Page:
Saturday, 18 July 2015

WW2 German Camouflage examples and US Marines.

As they say......'a picture is worth a 1000 words'.

Some examples of WW2 German camouflage (reproduction uniforms). Photo's taken at a local military history weekend.

Managed to get a lot of very useful reference photos. The event even had a group representing WW2 US Marines, but I forgot to ask them if they had any 'Duck Hunter' camo overalls or uniforms. They were wearing duck hunter helmet covers.

Monday, 6 July 2015

Military badge/patch and military Illustration combination

I've been working on more badge/patch/illustration combinations, and so far have completed 4.

They are:
WW2 US 101st Airborne Division
WW2 US 82nd Airborne Division
WW2 US 3rd Armoured Division
WW2 US 3rd Army

So far, I have used replica patches, and the illustrations of been prints based on previous illustrations that I have completed.

My next steps to do this with some metal cap badges that I have. The cap badges are real, therefore the intention is to combine them with an original painting. This will then make the badge/image combination much more unique.

The painting will be quite small, soI need to decide if I want to do them in acrylic paints, or use ink and water colour. Will need to experiment to see which gives the better results.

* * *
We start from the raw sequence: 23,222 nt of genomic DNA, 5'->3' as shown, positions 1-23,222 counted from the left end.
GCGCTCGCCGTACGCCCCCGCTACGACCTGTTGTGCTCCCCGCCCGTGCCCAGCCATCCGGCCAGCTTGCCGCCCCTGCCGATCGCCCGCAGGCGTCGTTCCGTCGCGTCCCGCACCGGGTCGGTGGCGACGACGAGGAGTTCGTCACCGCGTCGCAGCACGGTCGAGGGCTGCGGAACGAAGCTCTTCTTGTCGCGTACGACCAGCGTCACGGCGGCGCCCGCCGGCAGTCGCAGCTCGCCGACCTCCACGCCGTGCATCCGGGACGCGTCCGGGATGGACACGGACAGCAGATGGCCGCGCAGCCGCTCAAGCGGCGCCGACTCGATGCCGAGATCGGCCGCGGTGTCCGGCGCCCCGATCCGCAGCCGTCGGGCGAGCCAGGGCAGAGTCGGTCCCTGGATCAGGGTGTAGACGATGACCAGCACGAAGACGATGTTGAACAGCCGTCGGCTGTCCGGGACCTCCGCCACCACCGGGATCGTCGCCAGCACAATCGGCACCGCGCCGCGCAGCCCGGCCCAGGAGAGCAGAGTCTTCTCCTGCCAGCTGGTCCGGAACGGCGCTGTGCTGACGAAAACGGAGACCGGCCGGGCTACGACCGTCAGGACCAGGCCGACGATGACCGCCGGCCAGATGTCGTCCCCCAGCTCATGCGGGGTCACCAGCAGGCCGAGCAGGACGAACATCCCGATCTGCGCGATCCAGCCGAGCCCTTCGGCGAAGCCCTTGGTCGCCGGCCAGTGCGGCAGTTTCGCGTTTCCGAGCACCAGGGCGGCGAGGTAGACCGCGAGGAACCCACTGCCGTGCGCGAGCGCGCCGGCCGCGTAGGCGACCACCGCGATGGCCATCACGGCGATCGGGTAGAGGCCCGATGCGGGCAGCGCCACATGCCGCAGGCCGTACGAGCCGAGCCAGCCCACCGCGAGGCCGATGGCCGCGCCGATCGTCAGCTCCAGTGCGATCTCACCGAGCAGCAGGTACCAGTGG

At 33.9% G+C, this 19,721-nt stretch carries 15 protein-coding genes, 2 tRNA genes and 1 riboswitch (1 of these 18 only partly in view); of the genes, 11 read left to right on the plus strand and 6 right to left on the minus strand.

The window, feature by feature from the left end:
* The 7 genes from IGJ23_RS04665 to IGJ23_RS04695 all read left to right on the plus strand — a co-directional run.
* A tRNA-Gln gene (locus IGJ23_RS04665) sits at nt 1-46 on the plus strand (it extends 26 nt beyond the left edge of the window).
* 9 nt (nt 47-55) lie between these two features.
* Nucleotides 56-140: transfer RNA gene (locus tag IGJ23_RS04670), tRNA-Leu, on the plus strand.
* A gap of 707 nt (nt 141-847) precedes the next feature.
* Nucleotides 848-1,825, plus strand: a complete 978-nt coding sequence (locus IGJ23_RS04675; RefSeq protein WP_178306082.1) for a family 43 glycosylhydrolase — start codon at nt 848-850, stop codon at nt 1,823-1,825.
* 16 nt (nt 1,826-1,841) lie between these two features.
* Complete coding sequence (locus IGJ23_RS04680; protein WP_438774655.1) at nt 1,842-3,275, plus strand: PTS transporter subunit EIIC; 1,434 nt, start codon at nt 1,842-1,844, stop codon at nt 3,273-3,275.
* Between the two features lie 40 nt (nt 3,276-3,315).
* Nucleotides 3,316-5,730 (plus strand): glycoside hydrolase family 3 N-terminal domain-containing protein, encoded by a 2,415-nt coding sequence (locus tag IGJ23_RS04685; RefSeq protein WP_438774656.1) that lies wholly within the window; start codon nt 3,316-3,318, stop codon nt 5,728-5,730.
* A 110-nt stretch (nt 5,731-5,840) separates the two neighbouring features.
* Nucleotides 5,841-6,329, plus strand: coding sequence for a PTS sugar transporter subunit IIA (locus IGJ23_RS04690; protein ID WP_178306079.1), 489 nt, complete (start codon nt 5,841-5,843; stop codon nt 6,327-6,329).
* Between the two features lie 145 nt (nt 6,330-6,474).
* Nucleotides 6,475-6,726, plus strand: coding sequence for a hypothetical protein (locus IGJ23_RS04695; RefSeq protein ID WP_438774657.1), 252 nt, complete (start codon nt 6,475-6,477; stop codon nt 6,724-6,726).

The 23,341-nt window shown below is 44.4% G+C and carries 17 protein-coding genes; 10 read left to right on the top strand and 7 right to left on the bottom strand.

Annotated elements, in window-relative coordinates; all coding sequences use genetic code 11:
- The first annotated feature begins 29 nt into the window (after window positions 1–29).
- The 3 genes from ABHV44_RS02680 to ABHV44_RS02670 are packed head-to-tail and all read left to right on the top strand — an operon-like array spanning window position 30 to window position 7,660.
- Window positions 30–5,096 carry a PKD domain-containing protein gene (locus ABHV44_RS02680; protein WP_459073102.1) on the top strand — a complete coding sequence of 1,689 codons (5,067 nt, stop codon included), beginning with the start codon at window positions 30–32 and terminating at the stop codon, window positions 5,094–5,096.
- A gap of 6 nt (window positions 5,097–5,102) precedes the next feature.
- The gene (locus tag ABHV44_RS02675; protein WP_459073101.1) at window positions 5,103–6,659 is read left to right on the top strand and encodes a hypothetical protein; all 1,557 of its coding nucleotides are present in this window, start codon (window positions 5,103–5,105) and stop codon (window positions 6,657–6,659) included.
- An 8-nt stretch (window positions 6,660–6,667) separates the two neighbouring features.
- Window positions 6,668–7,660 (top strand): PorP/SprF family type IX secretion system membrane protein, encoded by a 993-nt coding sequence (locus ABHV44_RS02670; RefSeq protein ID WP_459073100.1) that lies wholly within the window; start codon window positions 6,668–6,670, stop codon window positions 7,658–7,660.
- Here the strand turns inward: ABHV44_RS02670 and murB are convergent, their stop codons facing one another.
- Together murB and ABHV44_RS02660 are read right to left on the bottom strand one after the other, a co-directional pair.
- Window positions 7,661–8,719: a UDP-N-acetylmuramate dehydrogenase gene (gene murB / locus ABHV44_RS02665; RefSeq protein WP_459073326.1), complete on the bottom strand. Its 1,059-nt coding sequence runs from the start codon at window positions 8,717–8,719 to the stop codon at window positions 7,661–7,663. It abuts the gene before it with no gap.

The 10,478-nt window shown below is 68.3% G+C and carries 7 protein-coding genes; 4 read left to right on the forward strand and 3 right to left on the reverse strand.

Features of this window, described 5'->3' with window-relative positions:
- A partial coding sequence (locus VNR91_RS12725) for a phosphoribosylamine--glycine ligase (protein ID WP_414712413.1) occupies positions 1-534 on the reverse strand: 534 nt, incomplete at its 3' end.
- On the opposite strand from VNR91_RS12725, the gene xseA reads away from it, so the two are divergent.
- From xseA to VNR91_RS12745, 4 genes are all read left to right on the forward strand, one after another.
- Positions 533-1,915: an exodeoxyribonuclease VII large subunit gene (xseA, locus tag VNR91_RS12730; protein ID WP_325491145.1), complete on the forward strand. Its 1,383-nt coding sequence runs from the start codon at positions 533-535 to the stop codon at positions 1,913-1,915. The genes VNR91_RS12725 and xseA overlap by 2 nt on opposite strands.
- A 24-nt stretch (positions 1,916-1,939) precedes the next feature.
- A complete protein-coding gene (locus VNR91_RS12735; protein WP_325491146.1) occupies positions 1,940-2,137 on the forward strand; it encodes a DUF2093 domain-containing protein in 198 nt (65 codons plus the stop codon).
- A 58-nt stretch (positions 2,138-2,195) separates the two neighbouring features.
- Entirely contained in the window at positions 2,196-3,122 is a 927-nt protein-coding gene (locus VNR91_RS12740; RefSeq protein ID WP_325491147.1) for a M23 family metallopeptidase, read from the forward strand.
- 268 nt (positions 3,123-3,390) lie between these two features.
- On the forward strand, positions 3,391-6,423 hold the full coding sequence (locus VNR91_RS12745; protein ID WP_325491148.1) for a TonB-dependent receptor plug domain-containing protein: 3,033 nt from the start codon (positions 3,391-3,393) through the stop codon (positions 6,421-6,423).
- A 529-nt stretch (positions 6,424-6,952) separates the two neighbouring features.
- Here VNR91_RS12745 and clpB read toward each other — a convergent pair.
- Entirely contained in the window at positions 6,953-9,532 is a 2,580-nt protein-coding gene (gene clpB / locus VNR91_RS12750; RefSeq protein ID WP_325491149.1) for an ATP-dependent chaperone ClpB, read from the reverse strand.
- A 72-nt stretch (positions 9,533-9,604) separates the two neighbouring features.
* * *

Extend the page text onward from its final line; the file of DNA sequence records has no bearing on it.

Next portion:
Below are the completed combinations. The frames are 24x24 cm deep box picture frames, which are ideal for this project.

If you are interested in buying one of these combinations, or would like to commission me to create you one, these are ideal if you have a family member in the armed forces. Please contact me at

Monday, 15 June 2015

US WW2 101st Airborne replica badge and illustration

Scanned the pencil drawing from the previous blog post, and then coloured it digitally. Some people do ink and water colour, I do pencil and digital colour.

Purchased a replica US WW2 101st Airborne badge, and set it in an 8x8 inch deep box picture frame (removed glass to take the photo!).

Been keeping a look out for cap badges and patches at car boot sales, antique markets etc. Picked up a few, so planning on doing the same with one of them.

Bit of a story with one of them. Thought I was smug at picking up a pre 1952 Para cap badge for a £5. After doing a bit of googling, I now know the difference between a genuine WW2 para cap badge, and a replica one. But even at £5, a good buy.

As per last patch/illustration combo, the patch is attached to the card via velcro. Velcro is seen to the patch.

Sunday, 7 June 2015

Drawing exercise that went quite well!

It is based on a photo I took of a member of a local Living History Group. I changed his face, mostly his nose and mouth, as I didn't want an exact portrait.What I liked about the original image, was the contrast between the light and dark areas.
I also used a paper much rougher in texture than I normally do. However, this worked in my favour, as it helped to add texture to his skin, and more importantly his uniform.
He represents a trooper of the US 101st Airborne Division 1944.
Actaully quite happy with the result, as it was only supposed to be a quick drawing.
Will use the scan of the graphite drawing, as a base to colour it digitally.
Pencil is such a great medium for creating art work and illustrations.

Sunday, 31 May 2015

RAF and RAuxAF Badges

As a military illustrator and someone who is interested in military history, it is only natural that I would have one or 2 military items.